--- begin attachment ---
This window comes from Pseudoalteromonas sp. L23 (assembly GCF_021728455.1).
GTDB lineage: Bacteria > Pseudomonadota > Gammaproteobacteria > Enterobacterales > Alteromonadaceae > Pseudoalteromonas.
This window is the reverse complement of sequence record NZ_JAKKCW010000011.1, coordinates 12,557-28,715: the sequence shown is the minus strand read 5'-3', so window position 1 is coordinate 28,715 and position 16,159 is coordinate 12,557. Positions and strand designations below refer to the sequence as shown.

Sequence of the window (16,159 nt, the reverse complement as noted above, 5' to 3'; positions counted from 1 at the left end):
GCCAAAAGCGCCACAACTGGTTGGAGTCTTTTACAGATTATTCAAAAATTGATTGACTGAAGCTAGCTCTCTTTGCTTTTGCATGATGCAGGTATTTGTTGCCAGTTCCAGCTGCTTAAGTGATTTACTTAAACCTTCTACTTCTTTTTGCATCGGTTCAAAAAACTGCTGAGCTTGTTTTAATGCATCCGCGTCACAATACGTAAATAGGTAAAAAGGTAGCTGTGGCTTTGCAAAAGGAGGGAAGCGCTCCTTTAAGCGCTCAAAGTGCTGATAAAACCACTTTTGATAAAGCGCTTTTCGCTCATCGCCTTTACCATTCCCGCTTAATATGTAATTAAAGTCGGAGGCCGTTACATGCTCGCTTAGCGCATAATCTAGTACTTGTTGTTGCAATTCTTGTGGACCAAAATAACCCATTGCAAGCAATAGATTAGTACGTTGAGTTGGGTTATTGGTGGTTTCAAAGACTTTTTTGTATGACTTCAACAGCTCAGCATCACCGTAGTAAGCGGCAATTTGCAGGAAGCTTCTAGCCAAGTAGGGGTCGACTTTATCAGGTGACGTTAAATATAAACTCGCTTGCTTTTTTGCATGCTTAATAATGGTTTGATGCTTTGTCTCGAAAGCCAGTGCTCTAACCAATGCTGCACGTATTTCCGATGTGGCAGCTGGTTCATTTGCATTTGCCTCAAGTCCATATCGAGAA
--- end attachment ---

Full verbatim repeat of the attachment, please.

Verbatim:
This window comes from Pseudoalteromonas sp. L23 (assembly GCF_021728455.1).
GTDB lineage: Bacteria > Pseudomonadota > Gammaproteobacteria > Enterobacterales > Alteromonadaceae > Pseudoalteromonas.
This window is the reverse complement of sequence record NZ_JAKKCW010000011.1, coordinates 12,557-28,715: the sequence shown is the minus strand read 5'-3', so window position 1 is coordinate 28,715 and position 16,159 is coordinate 12,557. Positions and strand designations below refer to the sequence as shown.

Sequence of the window (16,159 nt, the reverse complement as noted above, 5' to 3'; positions counted from 1 at the left end):
GCCAAAAGCGCCACAACTGGTTGGAGTCTTTTACAGATTATTCAAAAATTGATTGACTGAAGCTAGCTCTCTTTGCTTTTGCATGATGCAGGTATTTGTTGCCAGTTCCAGCTGCTTAAGTGATTTACTTAAACCTTCTACTTCTTTTTGCATCGGTTCAAAAAACTGCTGAGCTTGTTTTAATGCATCCGCGTCACAATACGTAAATAGGTAAAAAGGTAGCTGTGGCTTTGCAAAAGGAGGGAAGCGCTCCTTTAAGCGCTCAAAGTGCTGATAAAACCACTTTTGATAAAGCGCTTTTCGCTCATCGCCTTTACCATTCCCGCTTAATATGTAATTAAAGTCGGAGGCCGTTACATGCTCGCTTAGCGCATAATCTAGTACTTGTTGTTGCAATTCTTGTGGACCAAAATAACCCATTGCAAGCAATAGATTAGTACGTTGAGTTGGGTTATTGGTGGTTTCAAAGACTTTTTTGTATGACTTCAACAGCTCAGCATCACCGTAGTAAGCGGCAATTTGCAGGAAGCTTCTAGCCAAGTAGGGGTCGACTTTATCAGGTGACGTTAAATATAAACTCGCTTGCTTTTTTGCATGCTTAATAATGGTTTGATGCTTTGTCTCGAAAGCCAGTGCTCTAACCAATGCTGCACGTATTTCCGATGTGGCAGCTGGTTCATTTGCATTTGCCTCAAGTCCATATCGAGAA